Prune During Dormant Season

The dormant season (December through mid-March) is and ideal time to prune most plants. I do at least a third of my pruning business during these 4 months. Spring-flowering shrubs, such as Rhododendron, Azalea, Pieris, Lilac, Forsythia, etc have already set their flower buds. Wait until after bloom to prune them. Fruit trees and other deciduous plants are easier to prune when the leaves are not present.

The most important principle I have learned from pruning thousands of plants is the type of pruning cut to use. You can prune any plant using this principle. It addresses the most important question: What do I want this plant to look like after it regrows following pruning? There are 3 types of pruning cuts which each produce different plant re-growth responses.

  1. Pruning just above a bud. I refer to this as heading above a bud.
  2. Pruning just above a side branch. I refer to this as heading above a side branch.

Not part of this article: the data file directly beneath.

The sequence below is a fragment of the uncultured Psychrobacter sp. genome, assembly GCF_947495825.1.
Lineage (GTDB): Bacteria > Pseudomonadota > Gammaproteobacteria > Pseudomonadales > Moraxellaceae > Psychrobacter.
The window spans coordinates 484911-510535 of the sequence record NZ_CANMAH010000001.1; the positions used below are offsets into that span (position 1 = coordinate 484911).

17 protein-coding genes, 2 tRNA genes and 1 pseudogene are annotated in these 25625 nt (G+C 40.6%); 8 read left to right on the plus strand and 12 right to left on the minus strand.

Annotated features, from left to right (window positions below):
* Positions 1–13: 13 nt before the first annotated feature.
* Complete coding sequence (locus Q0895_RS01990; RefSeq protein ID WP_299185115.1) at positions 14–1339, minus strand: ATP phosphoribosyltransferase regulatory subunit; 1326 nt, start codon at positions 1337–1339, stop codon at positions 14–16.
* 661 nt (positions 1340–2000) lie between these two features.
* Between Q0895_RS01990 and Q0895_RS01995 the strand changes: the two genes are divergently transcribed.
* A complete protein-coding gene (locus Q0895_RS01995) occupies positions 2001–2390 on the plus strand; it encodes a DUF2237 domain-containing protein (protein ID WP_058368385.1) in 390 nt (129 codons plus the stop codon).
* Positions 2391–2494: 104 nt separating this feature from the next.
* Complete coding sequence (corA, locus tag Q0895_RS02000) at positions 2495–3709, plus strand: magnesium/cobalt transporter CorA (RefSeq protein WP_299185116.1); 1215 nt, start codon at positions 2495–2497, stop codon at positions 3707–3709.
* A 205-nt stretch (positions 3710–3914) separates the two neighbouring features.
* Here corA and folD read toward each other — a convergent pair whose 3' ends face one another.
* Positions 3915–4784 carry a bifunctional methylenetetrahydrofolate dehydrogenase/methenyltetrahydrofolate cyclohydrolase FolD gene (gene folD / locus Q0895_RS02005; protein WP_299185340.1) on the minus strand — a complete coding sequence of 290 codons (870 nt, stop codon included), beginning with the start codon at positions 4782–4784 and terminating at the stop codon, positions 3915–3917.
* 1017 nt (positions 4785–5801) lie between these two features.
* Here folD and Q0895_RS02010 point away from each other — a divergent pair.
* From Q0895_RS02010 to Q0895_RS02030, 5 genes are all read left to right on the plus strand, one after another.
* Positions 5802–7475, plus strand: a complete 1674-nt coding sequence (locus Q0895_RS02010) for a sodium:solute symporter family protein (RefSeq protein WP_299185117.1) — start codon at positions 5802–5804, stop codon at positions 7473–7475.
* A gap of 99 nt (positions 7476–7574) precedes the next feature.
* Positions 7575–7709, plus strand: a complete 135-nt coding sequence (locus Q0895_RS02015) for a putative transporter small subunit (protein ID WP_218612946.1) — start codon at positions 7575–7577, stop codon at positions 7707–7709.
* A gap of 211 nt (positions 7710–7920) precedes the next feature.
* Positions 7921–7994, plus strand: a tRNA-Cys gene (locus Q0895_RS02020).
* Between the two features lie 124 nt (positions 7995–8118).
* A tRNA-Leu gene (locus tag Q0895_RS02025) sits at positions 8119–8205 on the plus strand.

3. Removing a branch or shoot back to its origin. This is commonly referred to as thinning.

When you prune the tip of a branch with many side buds below the cut, you are pruning just above a bud. Normally 3 or more shoots grow back from this type of cut. The plant becomes thicker with up to 3 or more branches where there was one before. This is the type of cut which results from shearing plants with a power clipper. Plants become very thick after 2 or 3 prunings. This is the type of growth we want for formal hedges.

If a single branch is cut just above a side branch, somewhat deeper in the plant, only one branch develops for each branch removed. This type of pruning keeps the normal thickness of growth.

Plants keep their normal thickness and look more natural. I use this type of cut for pruning most shrubs.

The third type of cut removes the entire branch back to its origin. The resulting growth is more open or thinner. This type of cut is used when growth has become too thick. I use this type of cut to thin out extra thick growth caused by shearing. This is also the main type of cut used in pruning fruit trees. This allows plenty of light to reach the lower and inner branches so they will set more fruit.

The “how to guide” on my web site has information on how to prune many different kinds of plants.








Allen Wilson

Allen has been writing about gardening for over 30 years. He is a retired professor of Horticulture.

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